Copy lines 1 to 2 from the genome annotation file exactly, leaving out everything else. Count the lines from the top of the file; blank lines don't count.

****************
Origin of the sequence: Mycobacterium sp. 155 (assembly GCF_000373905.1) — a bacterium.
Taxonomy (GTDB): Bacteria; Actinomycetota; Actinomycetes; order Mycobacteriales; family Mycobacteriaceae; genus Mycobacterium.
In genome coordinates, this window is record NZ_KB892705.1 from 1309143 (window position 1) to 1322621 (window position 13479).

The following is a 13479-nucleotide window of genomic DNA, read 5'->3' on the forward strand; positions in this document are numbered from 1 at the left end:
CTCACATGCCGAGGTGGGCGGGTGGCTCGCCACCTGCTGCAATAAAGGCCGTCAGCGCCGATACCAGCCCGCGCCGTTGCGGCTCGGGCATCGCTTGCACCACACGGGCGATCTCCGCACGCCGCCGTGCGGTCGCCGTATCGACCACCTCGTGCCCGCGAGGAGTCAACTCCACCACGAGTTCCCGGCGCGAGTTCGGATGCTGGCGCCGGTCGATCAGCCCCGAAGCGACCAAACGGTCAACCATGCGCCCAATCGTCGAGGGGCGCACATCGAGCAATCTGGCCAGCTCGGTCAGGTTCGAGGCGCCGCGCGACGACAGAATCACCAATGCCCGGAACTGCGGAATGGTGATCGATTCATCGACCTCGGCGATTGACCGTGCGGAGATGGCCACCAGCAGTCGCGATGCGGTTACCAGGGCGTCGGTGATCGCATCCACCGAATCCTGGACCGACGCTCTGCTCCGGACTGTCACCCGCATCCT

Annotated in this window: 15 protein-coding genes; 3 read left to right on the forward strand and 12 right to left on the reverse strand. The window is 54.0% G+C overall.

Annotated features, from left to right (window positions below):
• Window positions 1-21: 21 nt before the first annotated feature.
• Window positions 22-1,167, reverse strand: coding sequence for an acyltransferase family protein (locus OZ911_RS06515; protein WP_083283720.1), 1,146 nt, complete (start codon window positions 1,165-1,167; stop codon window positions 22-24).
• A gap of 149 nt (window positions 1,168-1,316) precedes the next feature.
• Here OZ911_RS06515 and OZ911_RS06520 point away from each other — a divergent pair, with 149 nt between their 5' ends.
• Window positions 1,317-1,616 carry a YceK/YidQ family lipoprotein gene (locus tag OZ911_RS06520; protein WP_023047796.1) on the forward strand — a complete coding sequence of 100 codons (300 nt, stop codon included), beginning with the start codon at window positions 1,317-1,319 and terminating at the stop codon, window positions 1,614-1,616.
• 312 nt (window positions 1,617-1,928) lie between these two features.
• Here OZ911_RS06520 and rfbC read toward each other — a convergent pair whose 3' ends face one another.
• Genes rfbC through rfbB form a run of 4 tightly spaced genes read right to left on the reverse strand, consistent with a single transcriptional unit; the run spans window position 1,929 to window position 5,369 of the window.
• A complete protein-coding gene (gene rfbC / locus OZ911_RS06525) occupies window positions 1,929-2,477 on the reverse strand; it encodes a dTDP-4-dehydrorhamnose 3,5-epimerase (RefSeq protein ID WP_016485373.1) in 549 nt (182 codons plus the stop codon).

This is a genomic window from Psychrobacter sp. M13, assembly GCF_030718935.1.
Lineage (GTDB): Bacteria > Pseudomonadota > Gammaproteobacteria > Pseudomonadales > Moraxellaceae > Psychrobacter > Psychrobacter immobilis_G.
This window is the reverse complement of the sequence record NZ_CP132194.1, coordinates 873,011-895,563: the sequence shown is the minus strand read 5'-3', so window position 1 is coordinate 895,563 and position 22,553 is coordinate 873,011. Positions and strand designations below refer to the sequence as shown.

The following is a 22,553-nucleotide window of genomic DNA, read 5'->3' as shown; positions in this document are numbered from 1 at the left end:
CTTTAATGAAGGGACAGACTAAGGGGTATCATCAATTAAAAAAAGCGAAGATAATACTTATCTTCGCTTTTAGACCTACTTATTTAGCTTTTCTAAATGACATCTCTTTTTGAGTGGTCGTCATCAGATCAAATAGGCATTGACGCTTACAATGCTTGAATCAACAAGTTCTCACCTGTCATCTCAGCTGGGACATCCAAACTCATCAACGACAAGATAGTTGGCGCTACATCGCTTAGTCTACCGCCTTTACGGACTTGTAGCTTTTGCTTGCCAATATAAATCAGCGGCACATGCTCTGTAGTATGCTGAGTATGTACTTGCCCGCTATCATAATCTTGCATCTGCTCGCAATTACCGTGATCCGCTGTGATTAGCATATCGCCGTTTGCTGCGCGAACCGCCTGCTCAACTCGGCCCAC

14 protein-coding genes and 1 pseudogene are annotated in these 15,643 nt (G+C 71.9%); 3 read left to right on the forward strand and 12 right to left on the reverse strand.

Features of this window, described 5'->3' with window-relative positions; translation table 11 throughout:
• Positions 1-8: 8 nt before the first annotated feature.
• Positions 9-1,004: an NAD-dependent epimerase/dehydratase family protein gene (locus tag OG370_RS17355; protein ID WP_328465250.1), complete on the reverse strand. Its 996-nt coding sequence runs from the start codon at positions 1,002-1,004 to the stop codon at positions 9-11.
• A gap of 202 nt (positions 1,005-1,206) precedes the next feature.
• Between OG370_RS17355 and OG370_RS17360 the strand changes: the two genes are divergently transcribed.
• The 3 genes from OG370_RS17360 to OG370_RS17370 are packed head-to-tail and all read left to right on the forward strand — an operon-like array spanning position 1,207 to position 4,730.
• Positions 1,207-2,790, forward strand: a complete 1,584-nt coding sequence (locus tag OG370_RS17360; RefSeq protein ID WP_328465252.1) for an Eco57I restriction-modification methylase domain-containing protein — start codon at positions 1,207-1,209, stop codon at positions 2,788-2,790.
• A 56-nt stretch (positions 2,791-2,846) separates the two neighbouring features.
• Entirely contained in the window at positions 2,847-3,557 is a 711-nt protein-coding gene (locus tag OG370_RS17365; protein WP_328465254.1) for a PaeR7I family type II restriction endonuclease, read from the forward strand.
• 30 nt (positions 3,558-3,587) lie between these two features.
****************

Origin of the sequence: Mycobacterium sp. 155 (assembly GCF_000373905.1) — a bacterium.
Taxonomy (GTDB): Bacteria; Actinomycetota; Actinomycetes; order Mycobacteriales; family Mycobacteriaceae; genus Mycobacterium.